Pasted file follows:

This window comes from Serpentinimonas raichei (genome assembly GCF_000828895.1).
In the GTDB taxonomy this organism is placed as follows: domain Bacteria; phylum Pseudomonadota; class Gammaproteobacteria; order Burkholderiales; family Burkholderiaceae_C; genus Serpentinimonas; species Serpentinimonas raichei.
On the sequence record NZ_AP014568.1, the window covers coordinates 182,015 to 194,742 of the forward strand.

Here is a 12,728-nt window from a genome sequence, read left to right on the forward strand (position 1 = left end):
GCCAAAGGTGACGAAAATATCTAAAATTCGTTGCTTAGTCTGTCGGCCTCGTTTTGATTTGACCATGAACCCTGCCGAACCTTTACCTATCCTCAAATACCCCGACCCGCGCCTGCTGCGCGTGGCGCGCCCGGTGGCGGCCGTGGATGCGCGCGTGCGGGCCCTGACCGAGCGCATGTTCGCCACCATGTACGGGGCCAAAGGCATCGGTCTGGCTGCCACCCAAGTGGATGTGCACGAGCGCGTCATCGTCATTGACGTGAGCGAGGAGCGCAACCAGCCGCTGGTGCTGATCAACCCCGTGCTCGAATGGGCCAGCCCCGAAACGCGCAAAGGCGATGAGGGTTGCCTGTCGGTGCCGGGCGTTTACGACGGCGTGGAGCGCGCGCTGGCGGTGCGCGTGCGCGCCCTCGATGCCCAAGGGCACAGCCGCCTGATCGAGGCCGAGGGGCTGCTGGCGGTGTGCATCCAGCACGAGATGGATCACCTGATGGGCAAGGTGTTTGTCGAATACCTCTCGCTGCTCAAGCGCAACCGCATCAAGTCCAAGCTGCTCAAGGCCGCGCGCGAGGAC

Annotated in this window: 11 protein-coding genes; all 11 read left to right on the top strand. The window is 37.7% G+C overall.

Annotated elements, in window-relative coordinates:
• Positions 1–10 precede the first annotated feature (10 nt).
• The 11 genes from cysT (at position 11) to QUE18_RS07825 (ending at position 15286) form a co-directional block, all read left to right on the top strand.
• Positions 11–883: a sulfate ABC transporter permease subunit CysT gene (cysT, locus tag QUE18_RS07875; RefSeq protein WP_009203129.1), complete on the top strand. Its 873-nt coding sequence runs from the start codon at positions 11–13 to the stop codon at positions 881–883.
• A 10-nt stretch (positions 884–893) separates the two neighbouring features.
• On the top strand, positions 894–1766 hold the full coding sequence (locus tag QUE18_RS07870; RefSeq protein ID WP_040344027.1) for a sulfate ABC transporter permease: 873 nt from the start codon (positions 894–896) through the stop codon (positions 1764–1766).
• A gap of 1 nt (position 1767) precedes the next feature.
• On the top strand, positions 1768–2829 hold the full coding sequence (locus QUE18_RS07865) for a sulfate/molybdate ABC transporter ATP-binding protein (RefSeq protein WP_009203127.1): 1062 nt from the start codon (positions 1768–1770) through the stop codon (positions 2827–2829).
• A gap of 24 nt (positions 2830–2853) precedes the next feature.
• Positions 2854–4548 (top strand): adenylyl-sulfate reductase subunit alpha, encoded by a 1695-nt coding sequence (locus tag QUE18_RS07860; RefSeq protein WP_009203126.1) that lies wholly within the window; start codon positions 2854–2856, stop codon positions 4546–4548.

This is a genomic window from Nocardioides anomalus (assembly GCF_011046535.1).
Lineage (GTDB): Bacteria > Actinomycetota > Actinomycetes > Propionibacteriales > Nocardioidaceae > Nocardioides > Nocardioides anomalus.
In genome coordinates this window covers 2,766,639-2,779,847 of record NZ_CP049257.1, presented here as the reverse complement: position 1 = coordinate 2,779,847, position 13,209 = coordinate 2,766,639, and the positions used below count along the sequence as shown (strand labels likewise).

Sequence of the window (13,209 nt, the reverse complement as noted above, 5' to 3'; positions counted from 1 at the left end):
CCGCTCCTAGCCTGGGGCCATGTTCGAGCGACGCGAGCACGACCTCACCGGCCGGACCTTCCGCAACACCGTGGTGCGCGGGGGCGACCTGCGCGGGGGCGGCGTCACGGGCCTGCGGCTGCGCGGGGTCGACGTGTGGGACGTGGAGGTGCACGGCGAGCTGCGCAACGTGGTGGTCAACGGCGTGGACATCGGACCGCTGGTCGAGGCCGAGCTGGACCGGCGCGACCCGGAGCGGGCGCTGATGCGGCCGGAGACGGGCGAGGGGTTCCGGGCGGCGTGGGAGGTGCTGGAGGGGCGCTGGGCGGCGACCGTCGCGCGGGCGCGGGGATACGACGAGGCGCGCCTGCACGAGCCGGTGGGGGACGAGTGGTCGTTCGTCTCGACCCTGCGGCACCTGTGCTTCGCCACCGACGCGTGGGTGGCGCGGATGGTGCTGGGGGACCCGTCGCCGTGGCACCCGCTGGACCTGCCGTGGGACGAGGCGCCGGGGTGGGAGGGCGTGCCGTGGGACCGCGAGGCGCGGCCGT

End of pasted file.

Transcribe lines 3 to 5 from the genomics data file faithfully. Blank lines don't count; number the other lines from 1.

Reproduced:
On the sequence record NZ_AP014568.1, the window covers coordinates 182,015 to 194,742 of the forward strand.

Here is a 12,728-nt window from a genome sequence, read left to right on the forward strand (position 1 = left end):
GCCAAAGGTGACGAAAATATCTAAAATTCGTTGCTTAGTCTGTCGGCCTCGTTTTGATTTGACCATGAACCCTGCCGAACCTTTACCTATCCTCAAATACCCCGACCCGCGCCTGCTGCGCGTGGCGCGCCCGGTGGCGGCCGTGGATGCGCGCGTGCGGGCCCTGACCGAGCGCATGTTCGCCACCATGTACGGGGCCAAAGGCATCGGTCTGGCTGCCACCCAAGTGGATGTGCACGAGCGCGTCATCGTCATTGACGTGAGCGAGGAGCGCAACCAGCCGCTGGTGCTGATCAACCCCGTGCTCGAATGGGCCAGCCCCGAAACGCGCAAAGGCGATGAGGGTTGCCTGTCGGTGCCGGGCGTTTACGACGGCGTGGAGCGCGCGCTGGCGGTGCGCGTGCGCGCCCTCGATGCCCAAGGGCACAGCCGCCTGATCGAGGCCGAGGGGCTGCTGGCGGTGTGCATCCAGCACGAGATGGATCACCTGATGGGCAAGGTGTTTGTCGAATACCTCTCGCTGCTCAAGCGCAACCGCATCAAGTCCAAGCTGCTCAAGGCCGCGCGCGAGGAC